Combine 21: Days 6, 7 &8: The Roof

This was something I have been both looking forward to and dreading at the same time.  Crafting the roof is fun, but making sure it is shaped correctly is a bit nerve-wracking for a beginner.

Combine 21 Roof Template

The first step was creating the templates from the instructions.  I cut the shapes out from the paper instructions, traced them on thin cardboard, and cut them out from that.  There are three templates: upper roof ends, lower roof ends, and inside the bar for the celestory windows.

Combine 21 Working on the Roof Template

The first step was to sand the ends down and checking that the template pieces “fit” with the curve I was carving.  The trick is to consistently check this fit:  you can always sand more if you need to, but you can’t easily add material back.

Combine 21 Carved Roof

The next step was to create the bar that starts above the celestory windows and curves down into the lower roof end.  Using the third template, I cut the bottom of the curve piece out before gluing these pieces onto the ends.

Combine 21 Curved Pieces 1

From this, I sanded these down to fit the curve of the roof I had previously created.  The last component was making a curved piece to fit inside the previous pieces.  I made each one too large and then sanded them down to fit them in.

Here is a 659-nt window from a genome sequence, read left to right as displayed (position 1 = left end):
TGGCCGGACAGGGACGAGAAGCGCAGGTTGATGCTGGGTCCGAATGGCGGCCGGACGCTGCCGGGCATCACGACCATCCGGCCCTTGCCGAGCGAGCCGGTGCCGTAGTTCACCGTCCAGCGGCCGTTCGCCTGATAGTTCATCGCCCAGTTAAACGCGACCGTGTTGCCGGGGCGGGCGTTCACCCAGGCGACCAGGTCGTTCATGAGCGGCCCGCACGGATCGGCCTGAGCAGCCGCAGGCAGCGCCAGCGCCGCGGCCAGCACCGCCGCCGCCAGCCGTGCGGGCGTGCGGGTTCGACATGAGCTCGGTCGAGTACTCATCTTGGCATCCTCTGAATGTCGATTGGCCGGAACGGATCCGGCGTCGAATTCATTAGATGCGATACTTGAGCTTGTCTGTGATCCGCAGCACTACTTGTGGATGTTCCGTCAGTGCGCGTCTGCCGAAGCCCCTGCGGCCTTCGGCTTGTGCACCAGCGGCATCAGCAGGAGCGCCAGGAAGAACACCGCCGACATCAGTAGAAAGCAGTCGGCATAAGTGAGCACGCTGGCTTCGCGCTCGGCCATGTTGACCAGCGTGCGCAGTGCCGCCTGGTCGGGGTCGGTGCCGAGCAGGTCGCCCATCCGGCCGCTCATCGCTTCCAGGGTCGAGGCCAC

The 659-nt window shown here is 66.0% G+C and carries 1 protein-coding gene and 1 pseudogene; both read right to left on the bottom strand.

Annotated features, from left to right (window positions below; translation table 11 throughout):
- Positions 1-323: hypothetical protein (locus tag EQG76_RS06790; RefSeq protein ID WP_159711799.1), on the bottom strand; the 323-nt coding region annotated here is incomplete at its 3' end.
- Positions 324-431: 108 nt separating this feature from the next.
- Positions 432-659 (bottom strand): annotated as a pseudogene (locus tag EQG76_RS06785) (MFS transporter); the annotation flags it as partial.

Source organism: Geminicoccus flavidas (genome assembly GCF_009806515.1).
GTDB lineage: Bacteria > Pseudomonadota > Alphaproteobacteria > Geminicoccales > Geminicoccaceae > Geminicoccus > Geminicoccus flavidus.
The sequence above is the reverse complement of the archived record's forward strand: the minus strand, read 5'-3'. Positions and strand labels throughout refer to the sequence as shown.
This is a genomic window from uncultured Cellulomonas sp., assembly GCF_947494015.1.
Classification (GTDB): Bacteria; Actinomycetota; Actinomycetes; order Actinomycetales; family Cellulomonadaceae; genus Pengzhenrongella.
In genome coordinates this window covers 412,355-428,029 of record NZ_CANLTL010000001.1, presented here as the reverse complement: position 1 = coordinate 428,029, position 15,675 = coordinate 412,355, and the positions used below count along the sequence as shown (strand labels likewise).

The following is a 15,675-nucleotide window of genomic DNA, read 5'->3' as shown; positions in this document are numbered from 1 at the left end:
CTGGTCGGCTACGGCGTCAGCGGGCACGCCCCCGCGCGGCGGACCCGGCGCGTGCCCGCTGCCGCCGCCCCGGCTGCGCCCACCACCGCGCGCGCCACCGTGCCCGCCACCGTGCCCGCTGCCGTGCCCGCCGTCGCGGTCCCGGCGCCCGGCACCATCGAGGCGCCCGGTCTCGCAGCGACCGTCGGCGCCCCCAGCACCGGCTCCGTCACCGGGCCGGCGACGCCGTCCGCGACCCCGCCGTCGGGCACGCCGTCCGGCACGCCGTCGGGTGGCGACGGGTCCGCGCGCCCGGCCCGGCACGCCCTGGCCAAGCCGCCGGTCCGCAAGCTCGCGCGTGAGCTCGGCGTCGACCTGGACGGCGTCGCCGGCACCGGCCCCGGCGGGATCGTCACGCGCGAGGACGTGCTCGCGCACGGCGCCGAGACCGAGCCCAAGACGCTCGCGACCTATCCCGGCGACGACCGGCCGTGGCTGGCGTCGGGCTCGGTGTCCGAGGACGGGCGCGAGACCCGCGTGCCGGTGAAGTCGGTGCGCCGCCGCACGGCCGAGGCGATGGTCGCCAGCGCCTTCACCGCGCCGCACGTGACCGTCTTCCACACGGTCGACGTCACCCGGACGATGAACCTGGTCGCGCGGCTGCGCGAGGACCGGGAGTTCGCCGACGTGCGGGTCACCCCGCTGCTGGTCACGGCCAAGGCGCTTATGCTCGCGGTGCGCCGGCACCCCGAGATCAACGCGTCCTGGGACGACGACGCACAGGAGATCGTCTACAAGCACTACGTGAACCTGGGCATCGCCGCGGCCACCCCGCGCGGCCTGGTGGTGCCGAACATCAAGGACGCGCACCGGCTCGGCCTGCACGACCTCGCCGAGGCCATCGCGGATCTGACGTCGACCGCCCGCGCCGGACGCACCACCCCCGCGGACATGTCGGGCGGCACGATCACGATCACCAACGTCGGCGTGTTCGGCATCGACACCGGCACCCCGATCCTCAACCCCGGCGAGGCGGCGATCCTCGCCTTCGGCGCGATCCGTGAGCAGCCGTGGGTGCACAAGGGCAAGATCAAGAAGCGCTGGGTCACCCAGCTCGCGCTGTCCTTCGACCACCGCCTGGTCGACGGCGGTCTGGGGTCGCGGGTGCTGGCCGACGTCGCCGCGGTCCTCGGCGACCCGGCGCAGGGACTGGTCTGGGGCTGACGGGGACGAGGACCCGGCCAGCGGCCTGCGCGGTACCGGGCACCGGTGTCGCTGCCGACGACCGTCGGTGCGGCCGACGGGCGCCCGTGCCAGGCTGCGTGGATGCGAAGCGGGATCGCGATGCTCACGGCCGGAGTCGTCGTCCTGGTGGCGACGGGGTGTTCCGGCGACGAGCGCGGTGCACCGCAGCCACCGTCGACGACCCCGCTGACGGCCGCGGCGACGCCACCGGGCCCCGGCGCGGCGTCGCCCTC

Combine 21 Curved Pieces 2

At the end of this, my roof was complete.  It wasn’t quite as hard as I may have feared, but it still required being careful and taking steps.

Combine 21 Roof Finished

Now what remains is primarily side and undercarriage details.  The LaBelle kit came with a set of Tichy brake components, but there are no instructions for these.  I also need to order screws for the couplers and trucks to put them in place.

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Combine 21: Day Five: Celestory Windows

I added the bar onto the end of the car and “drilled” holes for the railings.  I used Mr. Xacto to carve the holes since they didn’t need to be deep.

The directions call for cementing the railings later.

The directions call for cementing the railings later.

Today was mostly about adding the little windows to the top of the car.  The first step was gluing the window strips in.

The roof as it comes in the box

The roof as it comes in the boxCelestory Windows Begun

Putting the little strips in to divide the windows took a lot of time, but using tweezers made it much easier.

Fortunately, my girlfriend has tweezers that fit perfectly inside the groove to align the tiny window posts.

Fortunately, my girlfriend has tweezers that fit perfectly inside the groove to align the tiny window posts.

My next post will outline one of the trickiest parts of building this car:  carving the ends of the roof.

Celestory Windows Finished

Combine 21: Day Two: Windows of Opportunity

The good news about the windows I wanted to add is that they are all the same size as the pre-cut ones.  The bad news was that I accidentally glued in the filler strip on each side before cutting them out.